It’s hard to know where to turn when faced with tragedy. Some of us, after atrocities like the mass shootings in Uvalde and Highland Park, pour our grief into care for others, volunteering and donating to relief efforts. Some of us turn to activism and righteous anger. Others, unable (or unwilling) to acknowledge that the world is full of horrors, turn to conspiracy theories and denial in an attempt to wish all the suffering away. Andrew Bird turns to his violin; and on his latest album, “Inside Problems,” he takes a hard look at the ills of contemporary America and wonders how on earth we got here.
Media coverage of Bird tends to focus on his musicianship, and rightly so. The veteran indie rocker often springs from violin to guitar to glockenspiel to whistling within the span of a single song. Thanks to Bird’s classical training, this amalgamation never feels campy or gimmicky. His instruments meld into a seamless whole, becoming natural extensions of his warbling tenor. Bird’s virtuosity and good humor have served him well; he has played everywhere from enormous festival stages to late-night television, from the TEDTalk Conference to Carnegie Hall.
On his new album, Andrew Bird takes a hard look at the ills of contemporary America and wonders how on earth we got here.
What’s less often discussed are Bird’s lyrics—probably because, for the first 20 years of his career, his lyrics were as impenetrable as they were imaginative. Though singer-songwriters tend to wear their hearts on their sleeves, Bird prized obscure literary references and scientific motifs over personal stories. Instead of love songs, he wrote about the blindness of cave-dwelling animals. Instead of singing about desire, Bird demystified human reproduction: “You’re what happens when two substances collide,” he sang on “The Mysterious Production of Eggs” (2005). There was something disarming about these early works. Bird’s playful arrangements often cloaked troubling subject matter. Even a cheerful song could turn out to be about the apocalypse.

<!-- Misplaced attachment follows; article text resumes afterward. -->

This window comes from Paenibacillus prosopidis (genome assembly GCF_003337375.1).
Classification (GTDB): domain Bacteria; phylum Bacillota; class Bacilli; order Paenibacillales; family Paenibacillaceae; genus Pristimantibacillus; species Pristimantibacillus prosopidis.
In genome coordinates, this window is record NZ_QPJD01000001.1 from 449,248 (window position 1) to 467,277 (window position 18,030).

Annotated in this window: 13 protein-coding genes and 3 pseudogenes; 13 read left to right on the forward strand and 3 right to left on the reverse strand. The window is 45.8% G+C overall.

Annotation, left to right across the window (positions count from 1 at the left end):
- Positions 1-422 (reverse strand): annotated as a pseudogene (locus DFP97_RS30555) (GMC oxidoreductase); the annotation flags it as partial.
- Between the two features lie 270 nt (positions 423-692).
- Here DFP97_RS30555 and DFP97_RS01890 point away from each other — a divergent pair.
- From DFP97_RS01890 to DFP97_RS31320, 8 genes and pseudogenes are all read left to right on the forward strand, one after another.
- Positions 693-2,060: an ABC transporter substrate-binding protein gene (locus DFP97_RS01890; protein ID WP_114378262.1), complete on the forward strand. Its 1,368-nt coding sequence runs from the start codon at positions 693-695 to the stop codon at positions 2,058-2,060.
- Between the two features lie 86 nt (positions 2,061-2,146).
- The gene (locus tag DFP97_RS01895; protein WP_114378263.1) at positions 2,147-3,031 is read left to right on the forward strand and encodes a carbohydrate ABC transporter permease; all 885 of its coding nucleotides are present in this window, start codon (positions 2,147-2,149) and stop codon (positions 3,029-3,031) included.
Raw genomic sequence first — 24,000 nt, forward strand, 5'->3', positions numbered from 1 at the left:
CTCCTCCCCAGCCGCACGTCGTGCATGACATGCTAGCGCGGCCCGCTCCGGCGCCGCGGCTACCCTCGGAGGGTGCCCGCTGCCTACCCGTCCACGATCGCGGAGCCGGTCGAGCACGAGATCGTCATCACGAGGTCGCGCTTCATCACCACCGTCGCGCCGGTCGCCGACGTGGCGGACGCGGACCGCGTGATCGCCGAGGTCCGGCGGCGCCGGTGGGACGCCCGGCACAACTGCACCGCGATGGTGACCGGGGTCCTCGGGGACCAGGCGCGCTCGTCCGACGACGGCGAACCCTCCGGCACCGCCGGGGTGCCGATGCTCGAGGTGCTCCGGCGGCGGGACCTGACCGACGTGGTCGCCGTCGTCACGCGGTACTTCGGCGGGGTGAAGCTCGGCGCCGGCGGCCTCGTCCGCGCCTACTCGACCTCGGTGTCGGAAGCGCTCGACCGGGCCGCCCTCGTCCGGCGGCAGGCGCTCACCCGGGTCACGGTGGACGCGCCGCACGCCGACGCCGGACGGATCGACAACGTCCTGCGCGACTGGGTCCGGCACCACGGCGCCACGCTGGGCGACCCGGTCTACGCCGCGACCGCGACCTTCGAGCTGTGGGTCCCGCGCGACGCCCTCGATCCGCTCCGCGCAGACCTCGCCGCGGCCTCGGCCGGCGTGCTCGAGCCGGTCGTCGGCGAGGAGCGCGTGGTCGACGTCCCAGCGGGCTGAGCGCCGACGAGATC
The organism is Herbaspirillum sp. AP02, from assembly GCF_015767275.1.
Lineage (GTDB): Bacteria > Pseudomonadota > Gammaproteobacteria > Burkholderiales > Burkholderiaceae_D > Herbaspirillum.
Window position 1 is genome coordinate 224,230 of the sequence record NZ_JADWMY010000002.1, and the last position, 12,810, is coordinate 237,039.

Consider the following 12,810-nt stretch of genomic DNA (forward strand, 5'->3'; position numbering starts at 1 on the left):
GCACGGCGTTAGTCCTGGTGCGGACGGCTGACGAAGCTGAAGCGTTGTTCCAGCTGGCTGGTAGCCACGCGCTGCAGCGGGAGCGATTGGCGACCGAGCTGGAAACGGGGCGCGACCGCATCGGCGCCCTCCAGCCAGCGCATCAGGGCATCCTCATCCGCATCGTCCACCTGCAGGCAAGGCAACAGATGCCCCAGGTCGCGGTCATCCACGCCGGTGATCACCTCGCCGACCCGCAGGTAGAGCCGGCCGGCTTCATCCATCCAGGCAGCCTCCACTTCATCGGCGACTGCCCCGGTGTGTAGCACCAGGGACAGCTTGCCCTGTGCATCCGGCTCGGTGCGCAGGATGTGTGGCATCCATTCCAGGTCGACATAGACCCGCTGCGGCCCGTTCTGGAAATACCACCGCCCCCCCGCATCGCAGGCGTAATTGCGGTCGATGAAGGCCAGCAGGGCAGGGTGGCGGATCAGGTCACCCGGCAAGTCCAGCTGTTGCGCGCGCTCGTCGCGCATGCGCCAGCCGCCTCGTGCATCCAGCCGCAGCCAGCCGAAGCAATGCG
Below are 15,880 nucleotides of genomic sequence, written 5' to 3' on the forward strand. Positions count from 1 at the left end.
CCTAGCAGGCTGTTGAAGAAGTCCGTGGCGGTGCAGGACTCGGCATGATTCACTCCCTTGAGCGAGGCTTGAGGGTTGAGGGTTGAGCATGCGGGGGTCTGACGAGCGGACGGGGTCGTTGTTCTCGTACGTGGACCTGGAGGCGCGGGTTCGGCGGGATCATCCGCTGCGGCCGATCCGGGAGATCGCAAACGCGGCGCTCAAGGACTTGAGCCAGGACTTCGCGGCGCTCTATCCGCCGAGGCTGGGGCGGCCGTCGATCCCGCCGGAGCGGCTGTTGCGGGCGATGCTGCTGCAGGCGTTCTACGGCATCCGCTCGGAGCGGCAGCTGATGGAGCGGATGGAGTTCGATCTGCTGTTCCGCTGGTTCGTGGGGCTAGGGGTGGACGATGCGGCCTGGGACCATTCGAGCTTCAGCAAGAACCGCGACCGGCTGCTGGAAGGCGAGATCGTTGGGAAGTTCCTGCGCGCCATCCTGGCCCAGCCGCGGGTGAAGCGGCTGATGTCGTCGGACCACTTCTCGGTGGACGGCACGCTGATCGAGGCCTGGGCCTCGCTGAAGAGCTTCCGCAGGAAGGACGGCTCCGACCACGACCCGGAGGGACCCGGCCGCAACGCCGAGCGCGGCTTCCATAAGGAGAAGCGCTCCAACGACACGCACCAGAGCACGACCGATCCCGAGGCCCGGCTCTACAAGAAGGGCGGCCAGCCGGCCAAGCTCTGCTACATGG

All this changed in 2016 with the release of Bird’s ninth album, “Are You Serious.” Suddenly, the Grammy-nominated artist had exchanged environmental arcana for more domestic topics like heartbreak and parenthood. The reason was simple. Bird had fallen in love, gotten married and become a father—experiences that he insists expanded his artistic instincts rather than limiting them. “Young people think the romance is over when you settle down,” he told The New Yorker in a video interview. For him, nothing could be further from the truth. “It’s just beginning,” he said, shaking his head, looking a little dazed.
The central theme of “Inside Problems” is the conflict at every level of the human experience.
“Inside Problems”reflects a new stage in Bird’s artistic trajectory. In 11 searing but tender tracks, the album combines Bird’s early musical inventiveness, the vulnerability of his more recent albums and a new sense of urgency—a desperation that somehow avoids despair.